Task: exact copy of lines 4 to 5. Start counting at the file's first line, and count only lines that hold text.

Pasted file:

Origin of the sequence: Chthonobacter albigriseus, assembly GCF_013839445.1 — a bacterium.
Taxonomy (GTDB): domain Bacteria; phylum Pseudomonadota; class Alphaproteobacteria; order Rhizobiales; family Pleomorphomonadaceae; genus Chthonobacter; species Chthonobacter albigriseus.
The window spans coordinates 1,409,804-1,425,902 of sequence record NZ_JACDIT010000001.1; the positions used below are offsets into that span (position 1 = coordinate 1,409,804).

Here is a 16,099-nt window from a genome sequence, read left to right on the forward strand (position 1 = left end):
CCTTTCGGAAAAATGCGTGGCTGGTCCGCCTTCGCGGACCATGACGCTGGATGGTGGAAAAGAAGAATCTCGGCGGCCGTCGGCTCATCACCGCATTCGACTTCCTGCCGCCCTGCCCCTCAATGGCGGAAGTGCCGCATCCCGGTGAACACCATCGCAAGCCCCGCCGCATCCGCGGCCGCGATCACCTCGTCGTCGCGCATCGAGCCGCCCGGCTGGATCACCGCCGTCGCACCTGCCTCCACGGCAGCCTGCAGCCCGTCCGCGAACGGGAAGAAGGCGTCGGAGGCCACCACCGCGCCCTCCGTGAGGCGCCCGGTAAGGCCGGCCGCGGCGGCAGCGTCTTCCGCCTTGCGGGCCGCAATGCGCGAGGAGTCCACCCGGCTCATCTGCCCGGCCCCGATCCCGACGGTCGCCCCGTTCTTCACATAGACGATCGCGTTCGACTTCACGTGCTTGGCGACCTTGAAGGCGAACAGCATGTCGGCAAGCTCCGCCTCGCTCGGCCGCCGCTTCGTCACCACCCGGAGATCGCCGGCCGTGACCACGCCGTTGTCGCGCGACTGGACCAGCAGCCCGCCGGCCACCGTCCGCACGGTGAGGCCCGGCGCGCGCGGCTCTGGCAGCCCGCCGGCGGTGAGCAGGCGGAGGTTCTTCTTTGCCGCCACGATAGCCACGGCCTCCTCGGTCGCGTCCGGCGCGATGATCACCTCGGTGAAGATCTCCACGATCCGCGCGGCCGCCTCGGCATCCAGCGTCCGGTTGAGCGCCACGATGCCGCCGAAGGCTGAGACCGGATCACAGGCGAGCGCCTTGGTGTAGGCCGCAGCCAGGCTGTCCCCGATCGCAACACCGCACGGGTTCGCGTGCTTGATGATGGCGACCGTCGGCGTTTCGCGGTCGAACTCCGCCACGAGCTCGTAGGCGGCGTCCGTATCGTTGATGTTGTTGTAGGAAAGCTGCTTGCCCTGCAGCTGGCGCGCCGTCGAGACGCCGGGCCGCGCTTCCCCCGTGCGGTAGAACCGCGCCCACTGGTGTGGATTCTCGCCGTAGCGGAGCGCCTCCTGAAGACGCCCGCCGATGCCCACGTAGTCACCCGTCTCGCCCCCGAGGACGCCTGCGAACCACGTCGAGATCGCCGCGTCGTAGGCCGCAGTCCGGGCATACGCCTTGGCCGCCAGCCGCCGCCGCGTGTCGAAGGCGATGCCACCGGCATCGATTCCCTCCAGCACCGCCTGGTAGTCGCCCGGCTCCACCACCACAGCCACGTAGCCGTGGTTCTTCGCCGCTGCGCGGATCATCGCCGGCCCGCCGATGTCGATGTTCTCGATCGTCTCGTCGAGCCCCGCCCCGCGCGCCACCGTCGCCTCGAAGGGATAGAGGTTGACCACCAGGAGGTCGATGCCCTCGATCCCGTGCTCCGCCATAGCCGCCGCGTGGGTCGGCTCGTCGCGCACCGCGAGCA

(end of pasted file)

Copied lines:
Here is a 16,099-nt window from a genome sequence, read left to right on the forward strand (position 1 = left end):
CCTTTCGGAAAAATGCGTGGCTGGTCCGCCTTCGCGGACCATGACGCTGGATGGTGGAAAAGAAGAATCTCGGCGGCCGTCGGCTCATCACCGCATTCGACTTCCTGCCGCCCTGCCCCTCAATGGCGGAAGTGCCGCATCCCGGTGAACACCATCGCAAGCCCCGCCGCATCCGCGGCCGCGATCACCTCGTCGTCGCGCATCGAGCCGCCCGGCTGGATCACCGCCGTCGCACCTGCCTCCACGGCAGCCTGCAGCCCGTCCGCGAACGGGAAGAAGGCGTCGGAGGCCACCACCGCGCCCTCCGTGAGGCGCCCGGTAAGGCCGGCCGCGGCGGCAGCGTCTTCCGCCTTGCGGGCCGCAATGCGCGAGGAGTCCACCCGGCTCATCTGCCCGGCCCCGATCCCGACGGTCGCCCCGTTCTTCACATAGACGATCGCGTTCGACTTCACGTGCTTGGCGACCTTGAAGGCGAACAGCATGTCGGCAAGCTCCGCCTCGCTCGGCCGCCGCTTCGTCACCACCCGGAGATCGCCGGCCGTGACCACGCCGTTGTCGCGCGACTGGACCAGCAGCCCGCCGGCCACCGTCCGCACGGTGAGGCCCGGCGCGCGCGGCTCTGGCAGCCCGCCGGCGGTGAGCAGGCGGAGGTTCTTCTTTGCCGCCACGATAGCCACGGCCTCCTCGGTCGCGTCCGGCGCGATGATCACCTCGGTGAAGATCTCCACGATCCGCGCGGCCGCCTCGGCATCCAGCGTCCGGTTGAGCGCCACGATGCCGCCGAAGGCTGAGACCGGATCACAGGCGAGCGCCTTGGTGTAGGCCGCAGCCAGGCTGTCCCCGATCGCAACACCGCACGGGTTCGCGTGCTTGATGATGGCGACCGTCGGCGTTTCGCGGTCGAACTCCGCCACGAGCTCGTAGGCGGCGTCCGTATCGTTGATGTTGTTGTAGGAAAGCTGCTTGCCCTGCAGCTGGCGCGCCGTCGAGACGCCGGGCCGCGCTTCCCCCGTGCGGTAGAACCGCGCCCACTGGTGTGGATTCTCGCCGTAGCGGAGCGCCTCCTGAAGACGCCCGCCGATGCCCACGTAGTCACCCGTCTCGCCCCCGAGGACGCCTGCGAACCACGTCGAGATCGCCGCGTCGTAGGCCGCAGTCCGGGCATACGCCTTGGCCGCCAGCCGCCGCCGCGTGTCGAAGGCGATGCCACCGGCATCGATTCCCTCCAGCACCGCCTGGTAGTCGCCCGGCTCCACCACCACAGCCACGTAGCCGTGGTTCTTCGCCGCTGCGCGGATCATCGCCGGCCCGCCGATGTCGATGTTCTCGATCGTCTCGTCGAGCCCCGCCCCGCGCGCCACCGTCGCCTCGAAGGGATAGAGGTTGACCACCAGGAGGTCGATGCCCTCGATCCCGTGCTCCGCCATAGCCGCCGCGTGGGTCGGCTCGTCGCGCACCGCGAGCA